Second-home study slays myths |

Second-home study slays myths

Allen Best

DURANGO ” A common perception in Durango is that second-home owners are arriving in droves, building mansions, causing britches-busting growth.

But the Durango Telegraph reports that a new study finds all three ideas are myths. The reality is that only 29 percent of local property is owned by people with out-of-town mailing addresses, far less than in other Colorado mountain communities.

The study, called “The Social and Economic Effects of Second Homes in Southwest Colorado,” also finds that the double-nesters generally live in modest dwellings.

“La Plata County has this idea about trophy homes,” explained Laura Lewis, an economic planning director for the regional council of governments. “But what we saw in the study was that non-locals’ homes actually tend to be condos and are not high in value. The trophy homes you see tend to be primary residences.”

In fact, non-locals only own 17 percent of single-family homes, the study found. In contrast, they own 55 percent of the condominiums. The average square footage for locally owned properties is 1,943 square feet compared to 1,831 square feet for those owned by people with out-of-county mailing addresses.

The final myth that the study slays is that Durango and La Plata County are growing at out-of-control rates. In fact, the county grew 3.1 percent in population during the 1990s, and since then has been growing at 1.4 percent annually ” far more slowly than most resort areas of the West. Most planners figure that growth rates of 3 percent are easily within control.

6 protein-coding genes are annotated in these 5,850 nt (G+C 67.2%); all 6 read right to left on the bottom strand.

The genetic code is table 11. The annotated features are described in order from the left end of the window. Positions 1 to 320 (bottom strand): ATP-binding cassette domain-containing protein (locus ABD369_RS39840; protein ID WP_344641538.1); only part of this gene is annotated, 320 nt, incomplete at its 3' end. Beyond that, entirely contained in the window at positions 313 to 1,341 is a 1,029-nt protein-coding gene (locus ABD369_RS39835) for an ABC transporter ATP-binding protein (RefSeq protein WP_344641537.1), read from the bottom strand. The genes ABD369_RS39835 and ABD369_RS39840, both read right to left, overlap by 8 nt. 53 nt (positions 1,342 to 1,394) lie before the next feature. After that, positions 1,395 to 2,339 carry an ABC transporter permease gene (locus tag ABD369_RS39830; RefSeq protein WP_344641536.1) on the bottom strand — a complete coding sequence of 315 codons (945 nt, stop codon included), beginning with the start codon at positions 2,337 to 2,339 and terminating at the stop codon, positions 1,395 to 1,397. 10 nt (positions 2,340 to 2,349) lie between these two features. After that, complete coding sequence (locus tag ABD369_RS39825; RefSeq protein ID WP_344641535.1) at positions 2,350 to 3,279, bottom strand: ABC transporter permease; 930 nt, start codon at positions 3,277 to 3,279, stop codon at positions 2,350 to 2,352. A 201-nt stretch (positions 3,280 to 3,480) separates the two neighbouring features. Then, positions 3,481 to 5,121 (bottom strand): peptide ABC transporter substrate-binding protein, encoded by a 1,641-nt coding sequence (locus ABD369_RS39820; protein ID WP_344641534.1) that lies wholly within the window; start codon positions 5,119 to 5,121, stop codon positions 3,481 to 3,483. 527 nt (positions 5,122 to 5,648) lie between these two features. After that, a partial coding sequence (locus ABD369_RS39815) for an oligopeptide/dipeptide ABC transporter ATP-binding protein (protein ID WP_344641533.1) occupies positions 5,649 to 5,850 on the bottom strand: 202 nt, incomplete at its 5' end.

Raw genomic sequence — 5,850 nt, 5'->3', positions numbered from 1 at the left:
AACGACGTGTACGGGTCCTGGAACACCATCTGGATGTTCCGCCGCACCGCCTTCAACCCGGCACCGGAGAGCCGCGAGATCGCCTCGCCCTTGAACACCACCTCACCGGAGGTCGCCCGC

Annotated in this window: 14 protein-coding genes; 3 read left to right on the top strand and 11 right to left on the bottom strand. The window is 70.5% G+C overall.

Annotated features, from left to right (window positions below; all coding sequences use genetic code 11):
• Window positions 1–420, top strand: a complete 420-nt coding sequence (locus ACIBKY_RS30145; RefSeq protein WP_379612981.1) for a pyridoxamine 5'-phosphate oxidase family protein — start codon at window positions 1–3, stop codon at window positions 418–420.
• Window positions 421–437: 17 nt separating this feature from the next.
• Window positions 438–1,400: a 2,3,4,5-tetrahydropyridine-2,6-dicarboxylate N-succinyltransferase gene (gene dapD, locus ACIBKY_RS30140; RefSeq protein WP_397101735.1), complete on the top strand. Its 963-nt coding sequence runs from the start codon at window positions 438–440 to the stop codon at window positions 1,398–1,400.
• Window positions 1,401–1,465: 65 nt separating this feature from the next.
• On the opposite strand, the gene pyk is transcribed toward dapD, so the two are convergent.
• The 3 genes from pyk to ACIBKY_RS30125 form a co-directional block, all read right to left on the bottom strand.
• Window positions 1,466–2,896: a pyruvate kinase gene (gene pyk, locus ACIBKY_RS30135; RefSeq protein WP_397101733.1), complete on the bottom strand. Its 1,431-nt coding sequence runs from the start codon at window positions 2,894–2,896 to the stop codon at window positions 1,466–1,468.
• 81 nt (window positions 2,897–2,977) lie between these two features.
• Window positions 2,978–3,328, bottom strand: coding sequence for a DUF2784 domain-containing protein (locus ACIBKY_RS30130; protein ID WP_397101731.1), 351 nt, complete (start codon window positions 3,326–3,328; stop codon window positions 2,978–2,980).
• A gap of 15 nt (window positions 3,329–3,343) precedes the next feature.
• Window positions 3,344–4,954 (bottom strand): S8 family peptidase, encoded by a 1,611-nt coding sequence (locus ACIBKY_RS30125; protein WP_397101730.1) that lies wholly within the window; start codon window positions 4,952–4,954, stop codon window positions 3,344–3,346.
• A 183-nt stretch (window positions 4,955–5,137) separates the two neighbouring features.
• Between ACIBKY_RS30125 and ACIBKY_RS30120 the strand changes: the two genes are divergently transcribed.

The study also finds that jobs associated with second homes pay a little better. In La Plata, jobs associated with second homes were responsible for 9 percent of jobs, but 11 percent of income.

TRUCKEE, Calif. ” Truckee is losing its lone movie theater, to be replaced by retail shops. The owner of the theater told the Sierra Sun the theater had been only breaking even.

Meanwhile, in the Colorado mountain town of Gunnison, the last movie theater was gone long ago, and lately there have been efforts to recruit one. But writing in Colorado Central Magazine, George Sibley questions whether a movie theater really is necessary anymore.

Gunnison, which has a small college, Western State, brims with activities and entertainment, including live theater and most every home has a DVD player, Sibley says.

Vail, Colorado

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